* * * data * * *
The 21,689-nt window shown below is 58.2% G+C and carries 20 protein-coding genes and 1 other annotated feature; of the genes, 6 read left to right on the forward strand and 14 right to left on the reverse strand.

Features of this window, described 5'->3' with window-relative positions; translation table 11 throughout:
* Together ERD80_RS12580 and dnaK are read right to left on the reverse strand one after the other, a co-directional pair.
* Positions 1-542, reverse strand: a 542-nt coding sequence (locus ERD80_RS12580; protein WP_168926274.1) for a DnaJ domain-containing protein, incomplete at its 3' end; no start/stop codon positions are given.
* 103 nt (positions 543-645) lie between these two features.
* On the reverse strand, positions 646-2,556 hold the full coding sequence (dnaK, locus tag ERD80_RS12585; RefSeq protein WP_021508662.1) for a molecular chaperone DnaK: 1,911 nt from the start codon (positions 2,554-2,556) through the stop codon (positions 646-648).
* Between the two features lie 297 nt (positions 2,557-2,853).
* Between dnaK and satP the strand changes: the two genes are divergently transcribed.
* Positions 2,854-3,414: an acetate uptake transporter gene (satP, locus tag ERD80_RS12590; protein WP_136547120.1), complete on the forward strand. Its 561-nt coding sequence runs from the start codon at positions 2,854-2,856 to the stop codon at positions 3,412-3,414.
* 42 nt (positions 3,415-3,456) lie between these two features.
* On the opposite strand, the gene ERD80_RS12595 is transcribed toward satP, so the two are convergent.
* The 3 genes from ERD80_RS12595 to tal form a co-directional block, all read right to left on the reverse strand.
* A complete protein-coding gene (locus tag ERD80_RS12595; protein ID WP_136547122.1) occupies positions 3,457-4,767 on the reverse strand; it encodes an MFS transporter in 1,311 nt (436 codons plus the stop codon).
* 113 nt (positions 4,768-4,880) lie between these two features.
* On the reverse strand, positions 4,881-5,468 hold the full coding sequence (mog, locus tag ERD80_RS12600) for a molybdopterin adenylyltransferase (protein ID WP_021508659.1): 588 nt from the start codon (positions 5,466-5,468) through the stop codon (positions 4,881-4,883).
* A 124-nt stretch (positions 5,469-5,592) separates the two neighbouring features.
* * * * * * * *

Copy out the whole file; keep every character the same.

The 21,689-nt window shown below is 58.2% G+C and carries 20 protein-coding genes and 1 other annotated feature; of the genes, 6 read left to right on the forward strand and 14 right to left on the reverse strand.

Features of this window, described 5'->3' with window-relative positions; translation table 11 throughout:
* Together ERD80_RS12580 and dnaK are read right to left on the reverse strand one after the other, a co-directional pair.
* Positions 1-542, reverse strand: a 542-nt coding sequence (locus ERD80_RS12580; protein WP_168926274.1) for a DnaJ domain-containing protein, incomplete at its 3' end; no start/stop codon positions are given.
* 103 nt (positions 543-645) lie between these two features.
* On the reverse strand, positions 646-2,556 hold the full coding sequence (dnaK, locus tag ERD80_RS12585; RefSeq protein WP_021508662.1) for a molecular chaperone DnaK: 1,911 nt from the start codon (positions 2,554-2,556) through the stop codon (positions 646-648).
* Between the two features lie 297 nt (positions 2,557-2,853).
* Between dnaK and satP the strand changes: the two genes are divergently transcribed.
* Positions 2,854-3,414: an acetate uptake transporter gene (satP, locus tag ERD80_RS12590; protein WP_136547120.1), complete on the forward strand. Its 561-nt coding sequence runs from the start codon at positions 2,854-2,856 to the stop codon at positions 3,412-3,414.
* 42 nt (positions 3,415-3,456) lie between these two features.
* On the opposite strand, the gene ERD80_RS12595 is transcribed toward satP, so the two are convergent.
* The 3 genes from ERD80_RS12595 to tal form a co-directional block, all read right to left on the reverse strand.
* A complete protein-coding gene (locus tag ERD80_RS12595; protein ID WP_136547122.1) occupies positions 3,457-4,767 on the reverse strand; it encodes an MFS transporter in 1,311 nt (436 codons plus the stop codon).
* 113 nt (positions 4,768-4,880) lie between these two features.
* On the reverse strand, positions 4,881-5,468 hold the full coding sequence (mog, locus tag ERD80_RS12600) for a molybdopterin adenylyltransferase (protein ID WP_021508659.1): 588 nt from the start codon (positions 5,466-5,468) through the stop codon (positions 4,881-4,883).
* A 124-nt stretch (positions 5,469-5,592) separates the two neighbouring features.